The kaolin used in this study was collected in a mine located in Romana (Sassari, Italy). For the chemical composition of kaolin and its mineralogical, morphological and spectroscopic characterization, see Novembre et al. . The kaolin was triturated, and the sandy fraction was separated by retention in a sieve. The fraction below 90 μm was then collected, suspended in distilled water, sonicated, and centrifuged for separation of the silt fraction and collection of the clay fraction. Preliminary calcination of kaolin was carried out using the following procedure: aliquots of kaolin were placed in open porcelain crucibles which were heated in a Gefran Model 1200 furnace (Gefran Spa, Brescia, Italy) to the calcination temperature (650ºC) at a pressure of 1 atm. The heating rate of the sample was 1.5ºC s-1. Once the calcination temperature was reached, the crucibles were left in the furnace for 2 h and then removed and cooled at room temperature. The NaOH used in the synthesis protocol were purchased from Riedel-de Haën (Honeywell Riedel-de Haën, Bucharest, Romania). The purity of the reagent was of 99%. 2 g of metakaolinite have been dissolved in 20ml of a NaOH (8%) solution. The initial mixture had the composition: 6.25 SiO2 – 1.00 Al2O3 – 3.6 Na2O. The mixture was homogenized for two hours with a magnetic stirrer. Then was put inside a stainless-steel hydrothermal reactor and heated at 10 °C/min until the desidered temperature (65-100 and 190°C) and kept for different times. Synthesis products were sampled periodically from the reactor, filtered with distilled water and dried in an oven at 40°C for a day.
Kaolin and products of synthesis were analysed by powder X-ray diffraction (XRPD); the instrument was a Siemens D5000 operating with a Bragg-Brentano geometry (CuKa=1.518 Å, 40 kV, 40mA, 2-45°, 2-90° 2theta scanning interval, step size 0.020° 2theta). Identification of Na-P and relative peak assignment was performed with reference to the following JCPDS code: 00-039-0219. Both the crystalline and amorphous phases in the synthesis powders were estimated using quantitative phase analysis (QPA) applying the combined Rietveld and reference intensity ratio (RIR) methods; corundum NIST 676a was added to each sample, amounting to 10% (according to the strategy proposed by Novembre et al.  and the powder mixtures were homogenized by hand-grinding in an agate mortar. Data for the QPA refinement were collected in the angular range 5-120° 2theta with steps of 0.02° and 10s step-1, a divergence slit of 0.5° and a receiving slit of 0.1mm.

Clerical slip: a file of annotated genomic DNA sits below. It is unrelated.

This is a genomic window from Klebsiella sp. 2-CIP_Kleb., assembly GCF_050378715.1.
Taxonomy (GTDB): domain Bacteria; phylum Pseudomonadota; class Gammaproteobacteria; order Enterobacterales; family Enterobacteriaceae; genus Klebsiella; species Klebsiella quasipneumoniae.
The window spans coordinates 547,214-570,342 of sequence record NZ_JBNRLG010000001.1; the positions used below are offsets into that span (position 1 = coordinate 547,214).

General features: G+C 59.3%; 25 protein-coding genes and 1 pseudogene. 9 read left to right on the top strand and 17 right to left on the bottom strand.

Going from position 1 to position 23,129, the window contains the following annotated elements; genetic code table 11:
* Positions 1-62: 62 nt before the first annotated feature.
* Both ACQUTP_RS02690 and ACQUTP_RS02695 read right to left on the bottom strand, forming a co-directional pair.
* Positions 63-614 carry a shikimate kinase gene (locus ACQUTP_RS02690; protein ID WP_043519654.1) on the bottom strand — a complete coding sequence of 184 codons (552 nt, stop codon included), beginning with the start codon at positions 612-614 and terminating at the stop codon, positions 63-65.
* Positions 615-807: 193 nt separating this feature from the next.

Data were processed with the GSAS software  and the graphical interface  starting with the structural models proposed by Albert et al.  for Na-P1 and Gatta et al. for nepheline . The following parameters were refined: background parameters, zero shift, cell parameters and peak profiles.
Thermal stability and phase transformations were studied using high-temperature X-ray diffractometry with a PANalytical X’Pert PRO MPD (CuKα =1.518 A ˚, 45 kV, 40 mA, X’Celerator Detector with active length of 2.122 º, q/2q scan from 5 to 50º 2q with step size of 0.017º and measuring time of 100 seconds per step), equipped with a high temperature camera Anton Paar HTK1200N (thermocouple Pt 10% RhPt). The sample holder was a platform with a 16mm diameter equipped with a ceramic cup (0.8mm deep and 14mm inner diameter) for holding powder. The analyses were taken at different temperatures: from 28° up to 1000ºC, every 100ºC. Slope was 10ºC/min. The program pakage GSAS - EXPGUI was used for the calculation of cell parameters, using the Rietveld full-profile method starting with the structural models proposed by Albert et al.  for Na-P1 and Gatta et al.  for nepheline.
Morphological analyses were obtained by means of scanning electron microscopy (JEOL JSM-840 served by a LINK Microanalysis EDS system, with operating conditions of 15kV and window conditions ranging from18 to 22 mm) .
Induced coupled plasma optical emission spectroscopy technique (ICP-OES, Perkin Elmer Optima 3200 RL) was performed on synthesized powders through previous fusion (Pt meltpot) in lithium meta-tetra borate pearls and subsequent acid solubilisation and analytical determination .
Zeolite density was calculated by He-picnometry using an AccuPyc 1330 pycnometer. The specific surface and porosity were obtained by applying the BET (Brunauer-Emmett-Teller) method with N2 using a Micromeritics ASAP2010 instrument (operating from 10 to 127 kPa) .
The infrared analysis was performed with a spectrometer FTLA2000, served by a separator of KBr and a DTGS detector; the source of IR radiation was a SiC (Globar) filament. Samples were treated according the method of Novembre et al. [39-40] using powder pressed pellets (KBr/sample ratio of 1/100, pressure undergone prior determination 15t/cm2); spectra were processed with the program GRAMS-Al (GRAMS/AI TM Spectroscopy Software, Thermo Scientific Company).
Differential thermal analysis (DTA) and thermogravimetry (TG) were performed on the zeolitic powder using a Mettler TGA/SDTA851e instrument (10º/min, 30-1100ºC, sample mass of ~10 mg, Al2O3 crucible) (Mettler Toledo, Greifensee, Switzerland) .